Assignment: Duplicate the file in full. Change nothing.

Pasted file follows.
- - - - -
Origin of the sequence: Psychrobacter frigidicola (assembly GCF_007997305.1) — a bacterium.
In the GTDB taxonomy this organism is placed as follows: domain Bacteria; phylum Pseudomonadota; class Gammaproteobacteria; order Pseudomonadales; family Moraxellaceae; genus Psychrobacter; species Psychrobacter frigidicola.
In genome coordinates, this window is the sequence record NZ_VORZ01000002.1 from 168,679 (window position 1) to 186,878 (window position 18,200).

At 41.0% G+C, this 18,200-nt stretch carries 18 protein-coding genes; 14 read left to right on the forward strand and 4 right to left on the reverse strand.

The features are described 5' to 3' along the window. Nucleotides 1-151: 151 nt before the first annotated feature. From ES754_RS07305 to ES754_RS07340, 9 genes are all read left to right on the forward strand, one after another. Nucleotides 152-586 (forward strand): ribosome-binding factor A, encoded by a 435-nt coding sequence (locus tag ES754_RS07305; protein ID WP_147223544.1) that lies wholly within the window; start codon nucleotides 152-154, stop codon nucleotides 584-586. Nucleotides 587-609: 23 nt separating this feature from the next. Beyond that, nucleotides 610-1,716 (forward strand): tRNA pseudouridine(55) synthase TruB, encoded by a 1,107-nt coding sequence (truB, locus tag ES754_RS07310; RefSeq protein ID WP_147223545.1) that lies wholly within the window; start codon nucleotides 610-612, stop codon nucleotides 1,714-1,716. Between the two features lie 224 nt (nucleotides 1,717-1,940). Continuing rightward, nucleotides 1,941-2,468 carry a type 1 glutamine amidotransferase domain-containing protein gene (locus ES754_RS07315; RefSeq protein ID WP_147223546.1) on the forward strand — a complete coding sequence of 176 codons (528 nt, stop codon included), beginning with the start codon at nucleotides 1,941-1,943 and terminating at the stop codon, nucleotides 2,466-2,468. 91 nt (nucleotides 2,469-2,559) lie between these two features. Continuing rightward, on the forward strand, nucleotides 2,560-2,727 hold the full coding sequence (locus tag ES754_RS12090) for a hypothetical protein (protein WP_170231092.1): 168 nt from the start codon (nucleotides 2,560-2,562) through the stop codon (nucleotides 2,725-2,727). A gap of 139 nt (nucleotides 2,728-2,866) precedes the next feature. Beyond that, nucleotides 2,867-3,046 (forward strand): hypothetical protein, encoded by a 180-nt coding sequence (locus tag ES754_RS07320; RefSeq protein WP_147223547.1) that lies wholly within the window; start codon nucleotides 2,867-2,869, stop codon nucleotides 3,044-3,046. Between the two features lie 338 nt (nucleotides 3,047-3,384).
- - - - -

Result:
Origin of the sequence: Psychrobacter frigidicola (assembly GCF_007997305.1) — a bacterium.
In the GTDB taxonomy this organism is placed as follows: domain Bacteria; phylum Pseudomonadota; class Gammaproteobacteria; order Pseudomonadales; family Moraxellaceae; genus Psychrobacter; species Psychrobacter frigidicola.
In genome coordinates, this window is the sequence record NZ_VORZ01000002.1 from 168,679 (window position 1) to 186,878 (window position 18,200).

At 41.0% G+C, this 18,200-nt stretch carries 18 protein-coding genes; 14 read left to right on the forward strand and 4 right to left on the reverse strand.

The features are described 5' to 3' along the window. Nucleotides 1-151: 151 nt before the first annotated feature. From ES754_RS07305 to ES754_RS07340, 9 genes are all read left to right on the forward strand, one after another. Nucleotides 152-586 (forward strand): ribosome-binding factor A, encoded by a 435-nt coding sequence (locus tag ES754_RS07305; protein ID WP_147223544.1) that lies wholly within the window; start codon nucleotides 152-154, stop codon nucleotides 584-586. Nucleotides 587-609: 23 nt separating this feature from the next. Beyond that, nucleotides 610-1,716 (forward strand): tRNA pseudouridine(55) synthase TruB, encoded by a 1,107-nt coding sequence (truB, locus tag ES754_RS07310; RefSeq protein ID WP_147223545.1) that lies wholly within the window; start codon nucleotides 610-612, stop codon nucleotides 1,714-1,716. Between the two features lie 224 nt (nucleotides 1,717-1,940). Continuing rightward, nucleotides 1,941-2,468 carry a type 1 glutamine amidotransferase domain-containing protein gene (locus ES754_RS07315; RefSeq protein ID WP_147223546.1) on the forward strand — a complete coding sequence of 176 codons (528 nt, stop codon included), beginning with the start codon at nucleotides 1,941-1,943 and terminating at the stop codon, nucleotides 2,466-2,468. 91 nt (nucleotides 2,469-2,559) lie between these two features. Continuing rightward, on the forward strand, nucleotides 2,560-2,727 hold the full coding sequence (locus tag ES754_RS12090) for a hypothetical protein (protein WP_170231092.1): 168 nt from the start codon (nucleotides 2,560-2,562) through the stop codon (nucleotides 2,725-2,727). A gap of 139 nt (nucleotides 2,728-2,866) precedes the next feature. Beyond that, nucleotides 2,867-3,046 (forward strand): hypothetical protein, encoded by a 180-nt coding sequence (locus tag ES754_RS07320; RefSeq protein WP_147223547.1) that lies wholly within the window; start codon nucleotides 2,867-2,869, stop codon nucleotides 3,044-3,046. Between the two features lie 338 nt (nucleotides 3,047-3,384).